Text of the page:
III. Timing and Liability
All issuers subject to rules must file a Form SD by May 31 of each year, reporting with respect to the preceding calendar year, with the first Form SD due on May 31, 2014 (reporting on the 2013 calendar year). The Form SD must address conflict minerals present in the issuer’s products for which manufacturing was completed in the preceding calendar year. For issuers that have recently completed an acquisition, an instruction to Form SD provides that the issuer may delay the initial reporting period on products manufactured by the acquired company until the first calendar year beginning no sooner than eight months after the effective date of the acquisition.
Because Form SD is required to be filed with the SEC (rather than furnished, as earlier proposed by the SEC), issuers will be subject to liability under Section 18(a) of the Securities Exchange Act of 1934 for any false or misleading disclosures in the Form SD, opening the potential for private rights of action in addition to the SEC’s ability to proceed against an issuer in an enforcement action. Unlike the proposed rules, officer certifications are not required.
It is worthy of note that the SEC has estimated the cost of initial compliance with the new rules to be between $3 billion and $4 billion, with subsequent annual compliance costs estimated to be between $207 million and $609 million. These exorbitant compliance costs are due in large part to the SEC’s recognition of the potential broad applicability of the rules to thousands of companies in multiple industries, as well as the expected significant costs for companies to develop procedures for the “reasonable country of origin inquiry,” establish necessary due diligence frameworks and pay for independent audits.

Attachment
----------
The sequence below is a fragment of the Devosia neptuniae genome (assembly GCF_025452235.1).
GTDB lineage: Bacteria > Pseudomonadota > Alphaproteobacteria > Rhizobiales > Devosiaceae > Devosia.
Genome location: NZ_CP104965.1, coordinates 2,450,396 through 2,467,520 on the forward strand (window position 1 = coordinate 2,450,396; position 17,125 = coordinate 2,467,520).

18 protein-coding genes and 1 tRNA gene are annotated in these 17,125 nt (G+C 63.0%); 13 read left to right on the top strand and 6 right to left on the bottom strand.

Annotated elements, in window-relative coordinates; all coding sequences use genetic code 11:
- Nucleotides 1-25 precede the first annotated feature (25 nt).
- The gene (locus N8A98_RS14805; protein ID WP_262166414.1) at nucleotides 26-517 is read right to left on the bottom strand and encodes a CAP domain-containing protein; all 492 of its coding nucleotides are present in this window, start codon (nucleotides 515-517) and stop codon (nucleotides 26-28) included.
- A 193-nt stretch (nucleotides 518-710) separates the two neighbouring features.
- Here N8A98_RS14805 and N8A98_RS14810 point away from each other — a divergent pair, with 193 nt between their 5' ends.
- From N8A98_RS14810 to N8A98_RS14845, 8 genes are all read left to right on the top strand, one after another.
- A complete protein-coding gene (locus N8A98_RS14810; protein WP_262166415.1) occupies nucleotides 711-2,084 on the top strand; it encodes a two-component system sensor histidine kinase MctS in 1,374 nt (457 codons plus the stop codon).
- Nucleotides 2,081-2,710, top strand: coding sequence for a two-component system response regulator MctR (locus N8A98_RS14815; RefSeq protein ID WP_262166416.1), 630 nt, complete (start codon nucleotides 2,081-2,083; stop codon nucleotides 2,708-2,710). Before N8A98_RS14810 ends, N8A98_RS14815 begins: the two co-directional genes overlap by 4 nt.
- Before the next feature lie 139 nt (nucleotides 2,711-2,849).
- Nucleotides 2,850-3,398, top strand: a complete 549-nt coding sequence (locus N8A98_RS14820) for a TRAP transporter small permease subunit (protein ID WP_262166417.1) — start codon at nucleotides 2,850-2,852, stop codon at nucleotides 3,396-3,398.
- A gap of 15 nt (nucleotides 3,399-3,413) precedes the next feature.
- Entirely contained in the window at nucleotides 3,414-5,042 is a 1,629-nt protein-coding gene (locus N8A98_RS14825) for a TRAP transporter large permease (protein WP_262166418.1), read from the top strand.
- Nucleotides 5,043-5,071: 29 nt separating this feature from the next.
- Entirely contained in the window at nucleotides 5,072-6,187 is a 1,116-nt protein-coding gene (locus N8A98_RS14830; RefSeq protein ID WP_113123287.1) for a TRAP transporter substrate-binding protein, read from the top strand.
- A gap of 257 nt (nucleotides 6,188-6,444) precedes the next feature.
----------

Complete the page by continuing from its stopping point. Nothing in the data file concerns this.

The rules do provide that issuers that obtain reasonable representations indicating the facility where its conflict minerals were processed and demonstrate those minerals did not originate in the Covered Countries or came from recycled or scrap sources will satisfy the RCOI requirement.
The Government Accountability Office (“GAO”) will establish the appropriate standards for the independent private sector audit, which will likely be existing Government Auditing Standards (“GAGAS”), such as standards for Attestation Engagements or Performance Audits.
We recommend that every public company, including our public company clients, begin to analyze now whether they are deemed to be manufacturing, or contracting to manufacture, products that may contain conflict minerals.
This Alert is for information purposes only and should not be construed as legal advice. This information is not intended to create, and receipt of it does not constitute, a lawyer-client relationship. For more information or an explanation about the matters discussed in this Alert, please contact either of the attorneys listed above.
IRS Circular 230 Disclosure – To ensure compliance with requirements imposed by the IRS, we inform you that any U.S. federal tax advice contained in this communication is not intended or written to be used, and cannot be used, for the purpose of (i) avoiding penalties under the Internal Revenue Code or (ii) promoting, marketing or recommending to another party any transaction or matter addressed herein.